Our empirical analysis is based primarily on a database that has been described fully elsewhere.8 This database consists of information on all wholly-owned subsidiaries of sixty-six large MNCs in ten prespecified countries. It was obtained from a mailed questionnaire survey completed by one correspondent from each firm, typically a senior headquarters manager with responsibility for the firm’s international operations. These managers assigned values, on a scale of one (low) to five (high), to a number of variables indicative of the local context (competitive intensity in the local market, technological dynamism of the local environment, extent of local government regulations, and local resources available to the subsidiary) and the structure of the headquarters-subsidiary relation (extent to which its governance is based on centralization, formalization, and normative integration). Although each variable was measured through a single indicator, the reliability and validity of the measures were tested through a multiple-indicator, multiple-respondent survey administered at the headquarters and subsidiary levels in three large MNCs.9 In the following analysis, we rely wholly on this database to measure structural attributes of MNCs.

We obtained additional measures, following the framework proposed by Prahalad and Doz, to classify MNC environments in terms of the twin demands of global integration and national responsiveness.10 To measure global integration, we use Kobrin’s “index of integration,” which we consider a theoretically well-grounded and empirically precise measure of this complex construct.11 To measure national responsiveness, we use two indicators. The first, extent of government regulations, comes from our questionnaire data. The second, advertising intensity, is computed from the industry averages published in Advertising Age.

Finally, we use three different economic indicators — average annual return on net assets, average revenue growth, and average annual growth in return on net assets to measure company performance. Specifically, we compute average values of these three variables for the period 1982 to 1986 as they appear in the relevant annual reports (the company survey was conducted in 1986). Corporate performance can be measured in different ways corresponding to the firms’ different goals, but we employ these three economic measures because our purpose is to explore performance difference across a broad sample of firms and because these measures are recognized as both fairly comprehensive and highly important to the companies themselves.12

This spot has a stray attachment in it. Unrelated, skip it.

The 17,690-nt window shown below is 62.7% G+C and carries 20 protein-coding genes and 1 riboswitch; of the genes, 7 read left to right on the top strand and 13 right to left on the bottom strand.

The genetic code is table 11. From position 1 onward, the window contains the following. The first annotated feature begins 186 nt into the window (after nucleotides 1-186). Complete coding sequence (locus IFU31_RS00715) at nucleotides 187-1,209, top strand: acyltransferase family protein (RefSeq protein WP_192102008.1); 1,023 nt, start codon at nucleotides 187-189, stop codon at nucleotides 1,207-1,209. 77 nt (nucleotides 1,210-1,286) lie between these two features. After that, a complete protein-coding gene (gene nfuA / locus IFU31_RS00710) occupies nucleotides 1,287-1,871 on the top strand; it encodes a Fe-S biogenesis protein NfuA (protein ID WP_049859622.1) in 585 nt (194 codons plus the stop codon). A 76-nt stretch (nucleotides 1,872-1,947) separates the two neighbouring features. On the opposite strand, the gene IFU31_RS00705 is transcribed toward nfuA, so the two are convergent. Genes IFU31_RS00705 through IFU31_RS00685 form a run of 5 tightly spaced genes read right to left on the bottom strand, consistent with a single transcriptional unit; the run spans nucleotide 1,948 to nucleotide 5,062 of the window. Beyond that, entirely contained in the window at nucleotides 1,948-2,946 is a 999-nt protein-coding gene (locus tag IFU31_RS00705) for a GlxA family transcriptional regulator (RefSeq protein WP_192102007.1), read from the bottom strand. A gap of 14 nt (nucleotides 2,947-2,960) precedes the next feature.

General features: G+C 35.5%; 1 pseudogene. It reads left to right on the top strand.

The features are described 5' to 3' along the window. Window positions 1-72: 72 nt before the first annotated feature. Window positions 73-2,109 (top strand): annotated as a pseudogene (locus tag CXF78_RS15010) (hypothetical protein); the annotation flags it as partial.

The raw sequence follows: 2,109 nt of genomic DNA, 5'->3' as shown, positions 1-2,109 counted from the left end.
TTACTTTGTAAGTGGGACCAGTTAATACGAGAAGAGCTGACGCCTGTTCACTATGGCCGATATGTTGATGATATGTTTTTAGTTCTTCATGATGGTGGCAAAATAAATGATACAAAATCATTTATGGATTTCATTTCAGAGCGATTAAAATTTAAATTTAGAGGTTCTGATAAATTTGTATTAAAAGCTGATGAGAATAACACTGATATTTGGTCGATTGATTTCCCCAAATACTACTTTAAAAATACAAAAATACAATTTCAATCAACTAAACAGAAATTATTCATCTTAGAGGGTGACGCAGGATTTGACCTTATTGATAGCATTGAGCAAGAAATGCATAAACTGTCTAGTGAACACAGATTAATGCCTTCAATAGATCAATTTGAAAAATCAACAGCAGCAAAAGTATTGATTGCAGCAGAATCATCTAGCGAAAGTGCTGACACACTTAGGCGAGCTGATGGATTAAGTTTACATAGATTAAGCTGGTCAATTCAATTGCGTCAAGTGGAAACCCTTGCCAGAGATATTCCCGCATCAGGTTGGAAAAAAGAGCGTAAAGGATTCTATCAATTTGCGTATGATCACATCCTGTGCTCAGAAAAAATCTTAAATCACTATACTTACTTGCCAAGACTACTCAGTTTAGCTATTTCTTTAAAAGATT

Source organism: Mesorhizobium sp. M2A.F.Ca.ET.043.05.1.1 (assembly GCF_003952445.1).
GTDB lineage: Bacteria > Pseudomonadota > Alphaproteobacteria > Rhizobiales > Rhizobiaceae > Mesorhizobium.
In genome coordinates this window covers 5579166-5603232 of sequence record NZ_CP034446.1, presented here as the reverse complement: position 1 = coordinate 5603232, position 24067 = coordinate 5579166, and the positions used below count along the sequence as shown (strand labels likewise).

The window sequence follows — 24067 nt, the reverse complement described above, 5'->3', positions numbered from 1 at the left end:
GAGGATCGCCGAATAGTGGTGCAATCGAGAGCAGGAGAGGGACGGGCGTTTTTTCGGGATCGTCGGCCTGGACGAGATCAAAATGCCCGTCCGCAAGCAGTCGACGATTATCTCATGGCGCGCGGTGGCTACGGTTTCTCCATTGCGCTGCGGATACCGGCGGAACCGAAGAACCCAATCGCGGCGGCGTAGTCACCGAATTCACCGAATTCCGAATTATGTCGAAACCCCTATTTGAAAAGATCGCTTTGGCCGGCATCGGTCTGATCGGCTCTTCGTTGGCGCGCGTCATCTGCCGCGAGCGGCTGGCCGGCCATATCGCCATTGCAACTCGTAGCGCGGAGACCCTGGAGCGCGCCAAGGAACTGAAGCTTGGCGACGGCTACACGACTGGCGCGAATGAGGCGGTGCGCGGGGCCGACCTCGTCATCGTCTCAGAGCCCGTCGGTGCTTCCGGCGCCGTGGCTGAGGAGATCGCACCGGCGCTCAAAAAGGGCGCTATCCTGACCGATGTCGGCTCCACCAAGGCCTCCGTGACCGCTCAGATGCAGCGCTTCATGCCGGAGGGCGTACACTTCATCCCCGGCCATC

We have complete data (including Kobrin’s index) for only forty-one of the sixty-six companies in the database. Accordingly, data on only these forty-one companies are used in the empirical analysis reported in this paper. Table 1 lists these companies and their principal businesses.

The paper is organized as follows. First, we draw on the existing literature to classify the environments of the forty-one companies into four categories. These categories reflect firms’ varying needs to respond to distinct local conditions and to integrate across national boundaries. Second, we use Lawrence and Lorsch’s dimensions of structural differentiation and integration to classify the forty-one companies into four structural categories. Finally, we hypothesize a one-to-one fit between the environmental and structural categories and test this hypothesis against the information in our database.

Classifying the Environments of MNCs

Each MNC subsidiary operates in a different national environment. In each country, the local subsidiary must be responsive to local customers, governments, and regulatory agencies for its ongoing institutional legitimacy and economic success. To some extent, then, the MNC must respond to the different contingencies presented by the multiple environments in which it operates. Such contingencies have been categorized in the multinational management literature as “forces for national responsiveness.”13

These different local environments may also be linked to each other — because there are common customer preferences across countries; because economies of scale, scope, and national comparative advantage create incentives for specialization and interdependence; because knowledge developed in one environment is transferable or adaptable in another; or because key players in the MNC’s environment are transnational, such as its multinational clients, suppliers, competitors, and even regulatory agencies (such as the EEC). These linkages across national boundaries pressure the subsidiaries to coordinate their activities; they have been described as “forces for global integration.”14

These two forces — for national responsiveness and for global integration — are not opposite ends of a spectrum. Although they are related, we can consider them as separate dimensions. Thus, a company with a weak force for national responsiveness does not automatically have a strong force for global integration and vice versa. For instance, businesses such as pharmaceuticals, telecommunications, and computers may simultaneously face strong demands for both global integration and local responsiveness. In computers, the growing commoditization of hardware combined with high capital intensity and scale economics constitute powerful forces for global integration. At the same time, the increasing market demands for integration of hardware from diverse sources with software and services to provide “solutions” to customer problems create equally strong needs for local responsiveness.